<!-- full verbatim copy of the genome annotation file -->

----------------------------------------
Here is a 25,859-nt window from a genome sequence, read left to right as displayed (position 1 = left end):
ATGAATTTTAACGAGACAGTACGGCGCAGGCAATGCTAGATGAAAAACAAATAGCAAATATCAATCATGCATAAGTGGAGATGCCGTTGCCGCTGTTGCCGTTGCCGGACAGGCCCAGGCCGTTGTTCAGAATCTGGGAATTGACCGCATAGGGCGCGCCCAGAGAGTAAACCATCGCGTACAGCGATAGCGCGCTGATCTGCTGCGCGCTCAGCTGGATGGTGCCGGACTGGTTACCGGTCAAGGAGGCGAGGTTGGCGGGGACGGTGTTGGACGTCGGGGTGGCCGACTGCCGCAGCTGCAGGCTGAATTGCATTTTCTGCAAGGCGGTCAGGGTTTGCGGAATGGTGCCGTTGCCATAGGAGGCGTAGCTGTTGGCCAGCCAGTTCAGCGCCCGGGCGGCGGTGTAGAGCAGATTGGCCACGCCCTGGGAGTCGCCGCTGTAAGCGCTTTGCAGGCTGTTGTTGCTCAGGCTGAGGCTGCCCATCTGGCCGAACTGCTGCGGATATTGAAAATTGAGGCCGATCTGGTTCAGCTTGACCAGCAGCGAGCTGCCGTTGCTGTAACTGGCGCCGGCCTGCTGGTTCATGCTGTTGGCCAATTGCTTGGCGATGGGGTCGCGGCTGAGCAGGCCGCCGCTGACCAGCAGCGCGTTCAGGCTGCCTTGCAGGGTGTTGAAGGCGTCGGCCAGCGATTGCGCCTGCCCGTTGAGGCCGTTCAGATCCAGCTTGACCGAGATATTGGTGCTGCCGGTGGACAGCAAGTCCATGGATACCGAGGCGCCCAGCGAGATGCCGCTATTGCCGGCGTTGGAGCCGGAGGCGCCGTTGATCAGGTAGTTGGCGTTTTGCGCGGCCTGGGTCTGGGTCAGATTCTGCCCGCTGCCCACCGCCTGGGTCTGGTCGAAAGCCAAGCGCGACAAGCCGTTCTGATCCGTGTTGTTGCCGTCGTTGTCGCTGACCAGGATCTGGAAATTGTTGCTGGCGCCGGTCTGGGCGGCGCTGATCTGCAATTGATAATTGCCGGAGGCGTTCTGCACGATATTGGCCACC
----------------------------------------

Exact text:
Here is a 25,859-nt window from a genome sequence, read left to right as displayed (position 1 = left end):
ATGAATTTTAACGAGACAGTACGGCGCAGGCAATGCTAGATGAAAAACAAATAGCAAATATCAATCATGCATAAGTGGAGATGCCGTTGCCGCTGTTGCCGTTGCCGGACAGGCCCAGGCCGTTGTTCAGAATCTGGGAATTGACCGCATAGGGCGCGCCCAGAGAGTAAACCATCGCGTACAGCGATAGCGCGCTGATCTGCTGCGCGCTCAGCTGGATGGTGCCGGACTGGTTACCGGTCAAGGAGGCGAGGTTGGCGGGGACGGTGTTGGACGTCGGGGTGGCCGACTGCCGCAGCTGCAGGCTGAATTGCATTTTCTGCAAGGCGGTCAGGGTTTGCGGAATGGTGCCGTTGCCATAGGAGGCGTAGCTGTTGGCCAGCCAGTTCAGCGCCCGGGCGGCGGTGTAGAGCAGATTGGCCACGCCCTGGGAGTCGCCGCTGTAAGCGCTTTGCAGGCTGTTGTTGCTCAGGCTGAGGCTGCCCATCTGGCCGAACTGCTGCGGATATTGAAAATTGAGGCCGATCTGGTTCAGCTTGACCAGCAGCGAGCTGCCGTTGCTGTAACTGGCGCCGGCCTGCTGGTTCATGCTGTTGGCCAATTGCTTGGCGATGGGGTCGCGGCTGAGCAGGCCGCCGCTGACCAGCAGCGCGTTCAGGCTGCCTTGCAGGGTGTTGAAGGCGTCGGCCAGCGATTGCGCCTGCCCGTTGAGGCCGTTCAGATCCAGCTTGACCGAGATATTGGTGCTGCCGGTGGACAGCAAGTCCATGGATACCGAGGCGCCCAGCGAGATGCCGCTATTGCCGGCGTTGGAGCCGGAGGCGCCGTTGATCAGGTAGTTGGCGTTTTGCGCGGCCTGGGTCTGGGTCAGATTCTGCCCGCTGCCCACCGCCTGGGTCTGGTCGAAAGCCAAGCGCGACAAGCCGTTCTGATCCGTGTTGTTGCCGTCGTTGTCGCTGACCAGGATCTGGAAATTGTTGCTGGCGCCGGTCTGGGCGGCGCTGATCTGCAATTGATAATTGCCGGAGGCGTTCTGCACGATATTGGCCACC